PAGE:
Posts Tagged ‘401k’

How to Navigate your First 401(k)/Retirement Plan

Monday, May 7th, 2018

First 401k

Whether you’ve just started your first corporate gig, or if you’ve just been thinking about securing your future, you’ve probably heard the term “401(k)” thrown around a lot, and how you should open one that’s being offered through your workplace. So what is a 401(k) exactly?

401(k) in a Nutshell

Having the (k) in its name fools people into thinking it’s a very complex financial product or plan to grasp. But plain and simple, 401(k) plans are retirement plans set up and sponsored by your employer. For self-employed professionals like freelance writers or home-based accountants, you can open an individual 401(k) plan.

How it works is you set aside a certain portion of cash per month that’s automatically deducted from your paycheck. The amount to be set aside depends on how much you’ve elected to allocate for the retirement plan. You have the choice of investing in a broad range of assets, such as stocks and bonds, which can either be chosen from a prepared group of assets or selected manually by you.

Benefits of Owning a 401(k)

For starters, the monthly investments put into your 401(k) can compound into a large sum of cash, given that you maximize your monthly contributions and do not withdraw anything from the account prematurely.

Through a 401(k) account, your employer may elect to match every dollar of your contributions, which is basically free money. Most employers have a 401(k) match program, and they will usually match up to $4, if not dollar-for-dollar.

Just because you put your money in a retirement plan, it doesn’t mean you completely lock up the cash until you retire. It’s highly advised against, but you can borrow money from the account for particular purposes, such as purchasing a home, sending your kid to college, or paying for unforeseen medical expenses.

One downside to borrowing funds from your 401(k) is that you are usually charged interest that must be paid back. But as long as you work for the employer sponsoring your 401(k) plan that you used to secure the loan, you will not be liable for any income taxes.

Building Your 401(k)

Choosing the assets you wish to invest in through your 401(k) can be intimidating, especially for those who have close to zero experience and knowledge with regards to financial markets. Fortunately, your employer will already construct a list of asset choices with the help of an investment broker. The downside to this is that you get stuck with whatever list they come up with.

As a general rule of thumb, you should build a portfolio that aligns with your risk profile. There are basically five types of funds you will be choosing from – stocks, target-date, blended-fund, bonds/managed, and money market. A thorough analysis of each group of assets should give you a better grasp of which ones to choose.

The next thing you’ll have to figure out is the monthly contributions you want to set aside for your 401(k). It all comes down to your monthly expenses, for instance, you obviously want to make sure you have sufficient income to pay the bills and buy your family’s basic needs. Other factors that merit consideration include employer dollar matching and maximum allowed contributions.

Investing can be somewhat tedious, yet is something that’s crucial for your future self. Make use of all the resources given to you to make solid decisions, and navigate your first 401(k) retirement plan effectively, and with confidence.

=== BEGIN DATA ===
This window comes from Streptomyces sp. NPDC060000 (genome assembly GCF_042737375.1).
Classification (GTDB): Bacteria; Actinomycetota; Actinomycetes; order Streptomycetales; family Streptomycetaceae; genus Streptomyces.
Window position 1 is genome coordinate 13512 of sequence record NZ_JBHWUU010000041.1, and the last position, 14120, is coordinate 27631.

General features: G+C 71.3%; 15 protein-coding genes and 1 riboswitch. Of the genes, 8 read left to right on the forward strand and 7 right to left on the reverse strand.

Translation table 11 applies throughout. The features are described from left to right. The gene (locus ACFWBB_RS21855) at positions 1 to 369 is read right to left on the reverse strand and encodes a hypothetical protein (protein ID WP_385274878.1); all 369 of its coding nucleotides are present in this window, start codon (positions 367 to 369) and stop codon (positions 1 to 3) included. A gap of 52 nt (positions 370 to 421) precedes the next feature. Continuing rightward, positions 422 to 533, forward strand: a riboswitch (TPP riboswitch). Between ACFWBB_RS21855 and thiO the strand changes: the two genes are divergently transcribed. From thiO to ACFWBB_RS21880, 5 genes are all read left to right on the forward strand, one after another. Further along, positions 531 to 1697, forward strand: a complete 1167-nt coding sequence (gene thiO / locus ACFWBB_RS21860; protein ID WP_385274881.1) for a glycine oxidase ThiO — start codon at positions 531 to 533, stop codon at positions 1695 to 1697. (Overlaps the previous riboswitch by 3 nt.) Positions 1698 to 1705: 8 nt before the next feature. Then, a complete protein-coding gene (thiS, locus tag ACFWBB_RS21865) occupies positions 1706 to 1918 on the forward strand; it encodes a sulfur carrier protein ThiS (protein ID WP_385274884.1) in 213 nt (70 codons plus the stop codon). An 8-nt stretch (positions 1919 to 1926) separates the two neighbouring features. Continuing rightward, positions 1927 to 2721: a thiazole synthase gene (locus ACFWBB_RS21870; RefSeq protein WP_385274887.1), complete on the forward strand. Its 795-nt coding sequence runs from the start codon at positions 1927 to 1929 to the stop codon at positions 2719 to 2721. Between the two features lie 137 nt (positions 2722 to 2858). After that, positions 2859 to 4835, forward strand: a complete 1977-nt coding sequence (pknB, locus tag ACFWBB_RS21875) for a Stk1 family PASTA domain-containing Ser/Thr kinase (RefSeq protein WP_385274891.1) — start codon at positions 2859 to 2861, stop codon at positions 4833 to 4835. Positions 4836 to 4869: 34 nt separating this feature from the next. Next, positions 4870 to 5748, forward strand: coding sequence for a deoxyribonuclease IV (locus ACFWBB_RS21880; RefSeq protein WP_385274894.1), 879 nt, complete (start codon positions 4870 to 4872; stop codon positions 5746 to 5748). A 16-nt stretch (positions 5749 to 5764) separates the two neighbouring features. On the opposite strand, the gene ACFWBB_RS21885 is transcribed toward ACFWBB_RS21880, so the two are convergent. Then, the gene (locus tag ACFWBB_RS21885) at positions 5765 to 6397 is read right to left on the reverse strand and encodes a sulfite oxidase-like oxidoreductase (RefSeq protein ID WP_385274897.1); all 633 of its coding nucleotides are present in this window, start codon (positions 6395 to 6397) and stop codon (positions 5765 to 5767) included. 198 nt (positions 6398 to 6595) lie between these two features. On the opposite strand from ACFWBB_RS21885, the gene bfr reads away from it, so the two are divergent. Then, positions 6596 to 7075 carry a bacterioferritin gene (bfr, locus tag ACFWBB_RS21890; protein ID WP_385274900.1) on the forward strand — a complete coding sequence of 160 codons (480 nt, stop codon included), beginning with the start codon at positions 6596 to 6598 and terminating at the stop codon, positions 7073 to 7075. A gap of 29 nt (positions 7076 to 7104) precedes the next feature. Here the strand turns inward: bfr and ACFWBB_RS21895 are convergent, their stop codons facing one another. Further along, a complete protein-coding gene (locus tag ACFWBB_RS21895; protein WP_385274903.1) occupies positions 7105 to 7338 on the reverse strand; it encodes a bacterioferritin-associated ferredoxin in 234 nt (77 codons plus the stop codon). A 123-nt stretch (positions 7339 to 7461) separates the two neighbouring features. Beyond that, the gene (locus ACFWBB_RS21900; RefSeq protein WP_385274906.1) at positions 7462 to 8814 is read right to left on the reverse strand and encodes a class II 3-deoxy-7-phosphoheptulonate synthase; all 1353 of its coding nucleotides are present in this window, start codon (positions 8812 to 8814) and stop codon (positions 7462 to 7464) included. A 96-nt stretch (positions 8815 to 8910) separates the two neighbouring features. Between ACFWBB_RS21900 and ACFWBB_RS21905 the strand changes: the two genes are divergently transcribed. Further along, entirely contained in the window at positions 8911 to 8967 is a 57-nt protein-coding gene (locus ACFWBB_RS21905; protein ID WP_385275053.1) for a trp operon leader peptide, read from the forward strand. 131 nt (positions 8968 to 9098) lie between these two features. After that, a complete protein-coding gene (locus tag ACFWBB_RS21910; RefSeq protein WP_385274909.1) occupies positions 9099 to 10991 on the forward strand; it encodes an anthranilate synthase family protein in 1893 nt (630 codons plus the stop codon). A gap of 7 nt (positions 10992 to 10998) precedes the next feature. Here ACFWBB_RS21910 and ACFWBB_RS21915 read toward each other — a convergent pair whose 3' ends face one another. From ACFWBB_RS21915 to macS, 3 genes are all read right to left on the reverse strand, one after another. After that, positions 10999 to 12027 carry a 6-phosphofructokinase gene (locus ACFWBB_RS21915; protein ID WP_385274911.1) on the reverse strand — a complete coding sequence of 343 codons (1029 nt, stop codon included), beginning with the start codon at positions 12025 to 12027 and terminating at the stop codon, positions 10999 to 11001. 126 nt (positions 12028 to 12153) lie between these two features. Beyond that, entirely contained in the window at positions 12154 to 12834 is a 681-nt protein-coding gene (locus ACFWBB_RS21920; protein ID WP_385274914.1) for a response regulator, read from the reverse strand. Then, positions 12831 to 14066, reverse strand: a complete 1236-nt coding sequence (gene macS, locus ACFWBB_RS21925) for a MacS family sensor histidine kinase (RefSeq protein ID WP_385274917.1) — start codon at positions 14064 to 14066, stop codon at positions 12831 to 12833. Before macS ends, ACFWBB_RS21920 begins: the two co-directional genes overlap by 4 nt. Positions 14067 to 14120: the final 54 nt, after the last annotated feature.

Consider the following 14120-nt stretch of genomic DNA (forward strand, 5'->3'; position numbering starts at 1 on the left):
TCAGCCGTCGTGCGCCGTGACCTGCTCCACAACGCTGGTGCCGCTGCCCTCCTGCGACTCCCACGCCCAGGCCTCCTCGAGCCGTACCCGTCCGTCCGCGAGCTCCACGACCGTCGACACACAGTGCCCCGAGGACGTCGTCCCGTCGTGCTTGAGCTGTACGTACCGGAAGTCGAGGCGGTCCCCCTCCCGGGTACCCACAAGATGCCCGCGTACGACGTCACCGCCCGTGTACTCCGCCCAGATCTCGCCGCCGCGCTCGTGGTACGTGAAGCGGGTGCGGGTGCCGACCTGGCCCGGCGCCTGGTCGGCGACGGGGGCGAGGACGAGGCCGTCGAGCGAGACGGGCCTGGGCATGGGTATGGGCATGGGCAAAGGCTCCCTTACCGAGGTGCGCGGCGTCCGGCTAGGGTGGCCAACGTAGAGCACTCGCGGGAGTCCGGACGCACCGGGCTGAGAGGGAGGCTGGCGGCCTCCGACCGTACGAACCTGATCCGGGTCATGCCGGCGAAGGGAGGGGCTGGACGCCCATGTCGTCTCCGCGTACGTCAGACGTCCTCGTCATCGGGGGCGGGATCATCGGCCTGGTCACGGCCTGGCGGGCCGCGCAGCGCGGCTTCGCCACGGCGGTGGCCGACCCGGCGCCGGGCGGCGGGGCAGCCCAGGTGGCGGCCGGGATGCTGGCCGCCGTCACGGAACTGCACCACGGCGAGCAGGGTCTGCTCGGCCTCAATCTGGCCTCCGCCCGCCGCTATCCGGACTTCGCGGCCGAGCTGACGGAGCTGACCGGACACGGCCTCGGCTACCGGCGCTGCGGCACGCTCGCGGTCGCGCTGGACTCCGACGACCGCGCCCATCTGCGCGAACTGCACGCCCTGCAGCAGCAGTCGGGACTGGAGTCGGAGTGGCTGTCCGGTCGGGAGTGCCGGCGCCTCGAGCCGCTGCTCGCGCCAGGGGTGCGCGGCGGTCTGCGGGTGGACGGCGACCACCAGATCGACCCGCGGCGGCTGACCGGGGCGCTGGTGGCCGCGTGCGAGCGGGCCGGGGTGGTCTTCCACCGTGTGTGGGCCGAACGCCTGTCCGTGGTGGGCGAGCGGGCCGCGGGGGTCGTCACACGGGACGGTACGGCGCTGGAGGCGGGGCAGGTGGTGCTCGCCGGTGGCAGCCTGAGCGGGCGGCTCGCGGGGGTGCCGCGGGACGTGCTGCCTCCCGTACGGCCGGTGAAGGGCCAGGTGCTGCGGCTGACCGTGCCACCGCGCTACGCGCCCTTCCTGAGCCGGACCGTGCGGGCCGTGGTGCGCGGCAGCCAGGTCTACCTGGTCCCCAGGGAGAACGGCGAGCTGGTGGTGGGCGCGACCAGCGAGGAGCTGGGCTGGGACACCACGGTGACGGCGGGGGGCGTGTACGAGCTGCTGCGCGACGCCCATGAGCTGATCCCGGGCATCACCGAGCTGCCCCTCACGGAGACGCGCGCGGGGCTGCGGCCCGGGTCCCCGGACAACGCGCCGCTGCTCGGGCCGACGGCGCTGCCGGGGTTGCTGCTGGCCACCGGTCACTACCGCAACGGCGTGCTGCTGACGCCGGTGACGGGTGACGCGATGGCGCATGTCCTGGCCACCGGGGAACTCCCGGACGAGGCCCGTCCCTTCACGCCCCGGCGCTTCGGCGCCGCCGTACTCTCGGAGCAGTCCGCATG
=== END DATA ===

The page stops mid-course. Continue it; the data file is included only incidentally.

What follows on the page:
What to do if your Retirement Savings Falls Short

Monday, February 26th, 2018

With so many older workers approaching their retirement years with meager savings, the big question is: What can they do to improve their financial security in retirement?

If you’re in your 50s or older, working longer — even by a few months — has a much greater impact on your ultimate retirement income than saving more or achieving a higher net rate of return on your savings. Of course, ideally, older workers would take all these steps — the paper just helps you focus on the most important one.

The report offers several examples that illustrate the power of working longer, using hypothetical workers of various ages. For example:

  • Workers age 66 who earn at the national average wage could increase their ultimate retirement income by 7.75 percent by working one more year and retiring at age 67.
  • For these workers, the total value of the additional lifetime retirement income generated by working for one more year is equal to getting a bonus of over 40 percent (43.27 percent) of this average wage earner’s annual salary.
  • Workers age 62 who earn average wages could increase their ultimate retirement income by almost one-third (32.7 percent) by working four more years until age 66 and by almost three-fourths (74.6 percent) by working eight more years until age 70.

(The report estimates that average annual wages for workers age 55 to 64 are about $52,350.)

Here are three reasons working longer increases your retirement income:

  • Your Social Security income will increase significantly — by 8 percent for each year beyond the full retirement age that you start benefits.
  • Your savings have more years to grow with investment returns.
  • Your savings need to last for a shorter number of years in retirement.

The paper shows that delaying Social Security accounts for most of the total increase in your retirement income — roughly three-fourths of it.

For low-wage earners, delaying Social Security benefits is particularly powerful. For example, consider such an earner at age 56: Delaying retirement by seven months has roughly the same impact as saving an additional 10 percent of pay for 10 years.

Many older workers aren’t willing or able to keep working at their current rate of pay or for the same number of hours. But you may not need to do either. For instance, you could pursue a “downshifting” strategy during which you reduce your hours and responsibilities, and earn just enough to cover your current living expenses while you let your Social Security and savings grow until you ultimately retire.

This strategy might free some time to enjoy life more and take care of yourself, and you’ll still reap most of the benefits of working longer described above.

It’s important to acknowledge that working longer may be “easier said than done” for many older workers. They’ll need to be resilient and creative to find work opportunities, and working longer will most likely take some planning. While working longer may not be the ideal solution, it may be the best option that many older workers have.

A Look at the 2018 IRA Contribution Limits

Monday, December 18th, 2017